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U.S. Department of Health and Human Services

Medical Devices

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Goals and Initiatives for the IDE Program #D95-1 (blue book memo) (Text Only)

This guidance was written prior to the February 27, 1997 implementation of FDA’s Good Guidance Practices, GGP’s. It does not create or confer rights for or on any person and does not operate to bind FDA or the public. An alternative approach may be used if such approach satisfies the requirements of the applicable statute, regulations, or both. This guidance will be updated in the next revision to include the standard elements of GGP’s.


IDE Memorandum - #D95-1

Office of Device Evaluation (HFZ-400)

Goals and Initiatives for the IDE Program

ODE Review Staff

Purpose

The purpose of this memorandum is to establish procedures for the efficient 
review of IDEs and to identify performance goals for the IDE Program.

Background

The Office of Device Evaluation (ODE) has traditionally approved 
approximately one third of the original investigational device exemption 
(IDE) applications in the first 30 day review cycle.  In recent times 
(fiscal years (FY) 1993 and 1994), however, only 25% of the original IDE 
applications were approved during this initial review period.  In addition, 
the average total time from receipt of the application to approval increased 
to 242 days after averaging 178 days for the last 5 years.

The reasons for non-approval may be summarized as relating to inadequate 
characterization of the device being investigated, poorly designed clinical 
trials, and inadequate subject protection measures.  In all cases, ODE's 
intent has been to improve the quality of the information derived from the 
investigations and to protect the well-being of those participating in the 
clinical trials.  We must recognize, however, that our approach has had some 
unintended effects such as discouraging the conduct of the clinical trials 
and thus the generation of potentially useful information or causing the 
trials to be conducted outside the United States without guidance from FDA.  
ODE staff has also been expending considerable resources in reviewing 
multiple amendments over an extended period of time.    

If the performance goals presented below are achieved, the gain to be 
realized by both the regulated industry and ODE staff would be significant.  
Increasing the approval rate and reducing the time to approval for original 
IDEs to more reasonable levels will encourage the medical device industry to 
conduct their clinical investigations in the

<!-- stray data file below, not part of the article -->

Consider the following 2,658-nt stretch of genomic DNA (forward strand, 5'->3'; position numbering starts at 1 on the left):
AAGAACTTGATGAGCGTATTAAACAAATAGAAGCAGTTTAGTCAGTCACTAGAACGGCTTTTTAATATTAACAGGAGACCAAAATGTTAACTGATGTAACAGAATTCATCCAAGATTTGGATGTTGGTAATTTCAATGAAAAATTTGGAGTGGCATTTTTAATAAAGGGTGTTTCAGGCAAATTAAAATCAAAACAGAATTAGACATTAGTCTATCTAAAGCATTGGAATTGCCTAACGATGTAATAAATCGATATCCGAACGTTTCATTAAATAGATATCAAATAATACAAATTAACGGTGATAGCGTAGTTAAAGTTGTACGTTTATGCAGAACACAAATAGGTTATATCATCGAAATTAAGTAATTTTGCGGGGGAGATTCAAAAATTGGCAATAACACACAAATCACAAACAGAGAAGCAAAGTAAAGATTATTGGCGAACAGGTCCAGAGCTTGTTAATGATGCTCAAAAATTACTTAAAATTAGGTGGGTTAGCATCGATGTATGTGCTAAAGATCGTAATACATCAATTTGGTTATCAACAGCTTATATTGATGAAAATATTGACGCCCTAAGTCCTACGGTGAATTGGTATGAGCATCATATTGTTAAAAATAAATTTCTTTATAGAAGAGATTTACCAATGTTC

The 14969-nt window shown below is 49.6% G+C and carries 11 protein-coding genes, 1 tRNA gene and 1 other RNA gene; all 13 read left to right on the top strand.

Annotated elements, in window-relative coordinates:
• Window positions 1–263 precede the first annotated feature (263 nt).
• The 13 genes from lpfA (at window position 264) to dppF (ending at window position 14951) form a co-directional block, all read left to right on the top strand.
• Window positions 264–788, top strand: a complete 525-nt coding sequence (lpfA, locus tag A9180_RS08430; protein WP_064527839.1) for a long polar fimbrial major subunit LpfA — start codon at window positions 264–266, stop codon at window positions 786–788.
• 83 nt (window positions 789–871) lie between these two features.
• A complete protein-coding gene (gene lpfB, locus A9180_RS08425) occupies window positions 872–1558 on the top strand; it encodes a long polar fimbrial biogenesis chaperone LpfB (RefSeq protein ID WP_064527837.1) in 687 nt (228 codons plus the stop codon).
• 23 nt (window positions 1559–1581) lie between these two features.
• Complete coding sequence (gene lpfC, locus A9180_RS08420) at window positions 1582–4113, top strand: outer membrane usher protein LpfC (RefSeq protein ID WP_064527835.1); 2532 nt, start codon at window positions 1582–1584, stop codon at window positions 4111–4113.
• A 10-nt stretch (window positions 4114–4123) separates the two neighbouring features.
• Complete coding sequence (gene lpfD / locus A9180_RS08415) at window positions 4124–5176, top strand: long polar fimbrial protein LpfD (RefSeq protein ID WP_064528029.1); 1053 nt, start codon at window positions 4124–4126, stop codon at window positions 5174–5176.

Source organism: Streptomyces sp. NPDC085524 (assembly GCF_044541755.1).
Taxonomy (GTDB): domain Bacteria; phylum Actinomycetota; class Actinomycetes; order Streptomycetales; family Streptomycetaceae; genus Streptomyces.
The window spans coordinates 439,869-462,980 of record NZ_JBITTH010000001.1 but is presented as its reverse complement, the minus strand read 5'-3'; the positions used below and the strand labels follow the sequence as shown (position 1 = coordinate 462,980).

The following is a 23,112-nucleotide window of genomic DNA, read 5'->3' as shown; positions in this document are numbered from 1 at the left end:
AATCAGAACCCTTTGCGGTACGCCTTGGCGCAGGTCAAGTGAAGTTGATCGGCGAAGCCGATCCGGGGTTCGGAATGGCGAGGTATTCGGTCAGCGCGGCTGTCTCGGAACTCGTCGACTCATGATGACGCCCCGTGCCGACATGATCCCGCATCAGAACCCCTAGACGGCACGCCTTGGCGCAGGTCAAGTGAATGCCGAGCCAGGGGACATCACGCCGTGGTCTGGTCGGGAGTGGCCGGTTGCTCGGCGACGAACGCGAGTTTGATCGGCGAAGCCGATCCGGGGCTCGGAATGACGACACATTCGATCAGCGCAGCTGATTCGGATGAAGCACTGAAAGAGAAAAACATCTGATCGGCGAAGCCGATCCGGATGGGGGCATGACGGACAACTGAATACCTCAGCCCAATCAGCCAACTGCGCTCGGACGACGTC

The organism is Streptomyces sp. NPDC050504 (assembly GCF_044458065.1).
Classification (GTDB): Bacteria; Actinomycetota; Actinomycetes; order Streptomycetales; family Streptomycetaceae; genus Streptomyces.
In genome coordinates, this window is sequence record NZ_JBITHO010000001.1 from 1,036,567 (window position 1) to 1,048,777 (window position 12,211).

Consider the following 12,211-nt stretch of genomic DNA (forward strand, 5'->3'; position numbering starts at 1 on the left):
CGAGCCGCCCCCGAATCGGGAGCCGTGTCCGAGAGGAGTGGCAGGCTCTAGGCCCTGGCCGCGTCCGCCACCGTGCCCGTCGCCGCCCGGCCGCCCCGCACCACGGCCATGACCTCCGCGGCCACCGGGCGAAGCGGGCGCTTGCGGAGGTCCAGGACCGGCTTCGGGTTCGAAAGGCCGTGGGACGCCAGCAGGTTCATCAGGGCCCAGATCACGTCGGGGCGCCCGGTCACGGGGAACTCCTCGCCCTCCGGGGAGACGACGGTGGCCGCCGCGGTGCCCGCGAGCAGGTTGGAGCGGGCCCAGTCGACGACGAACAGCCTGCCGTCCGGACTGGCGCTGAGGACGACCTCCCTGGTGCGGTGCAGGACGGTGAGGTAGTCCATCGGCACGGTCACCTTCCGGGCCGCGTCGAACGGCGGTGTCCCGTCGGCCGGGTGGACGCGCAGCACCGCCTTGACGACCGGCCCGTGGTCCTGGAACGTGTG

United States (U.S.) rather than overseas.  If the clinical trials are 
conducted domestically, and thus with FDA guidance, the quality of the 
trials and the data generated from them should be more congruent with 
premarket approval requirements than if the investigations were conducted 
overseas without input from FDA review.  In addition, the data resulting 
from the domestic trials will be representative of medical practice in the 
U.S.  Thus, the review process for the marketing applications should proceed 
more expeditiously, saving time and resources for the regulated industry and 
FDA.  Finally, if the device trials are conducted here, U.S. physicians will 
have earlier access to and experience with these new technologies, while 
U.S. patients participating in the trials will also have the potential 
benefit of these novel therapies.     

Below, the performance goals for the IDE Program and the initiatives to be 
implemented to help reach these goals are presented.  

1)  During FY95, increase the approval rate for original IDEs from its 
    current rate of 27% (FY94) to approximately 66% in the first 30 day 
    review cycle, especially for those submissions for which there was FDA-
    Industry interaction during the process (e.g., pre-IDE meetings, 
    submissions, etc.).

2)  During FY95, reduce the average number of review cycles to approval to 
    less than two cycles.  Currently, more than two amendments per IDE are 
    required before approval of the application.  Thus, at least three 
    review cycles are generally required before the initiation of a device 
    clinical trial.


Procedures

In order to help ODE's reviewing divisions reach these performance goals, 
the following initiatives will be implemented.

1)  Pre-IDE meetings.  Sponsors should be encouraged to meet with ODE staff 
    before the IDE application is submitted for review.  Meeting with the 
    regulated industry before the IDE application is submitted should serve 
    to increase the sponsor's understanding of various FDA requirements, 
    regulations, and guidance documents and thus lead to more complete 
    original IDE applications.  (See attached policy entitled, "Procedures 
    for Pre-IDE Meetings and Submissions.")
 
2)  Pre-IDE applications.  Sponsors should be encouraged to submit 
    preliminary information for ODE review before making the formal IDE 
    submission.  Sponsors should submit those sections of the IDE 
    application for which they require FDA guidance (e.g., clinical protocol 
    design, pre-clinical testing, etc.) while preparing the remainder of the 
    IDE submission.  This will allow ODE staff to provide informal guidance 
    to the industry on troublesome parts of the IDE application before the 
    official submission is made.  In addition, since this informal review 
    will be conducted while other parts of the application are being 
    prepared, it should not extend the total preparation time for the IDE 
    application. (See attached policy entitled, "Procedures for Pre-IDE 
    Meetings and Submissions.")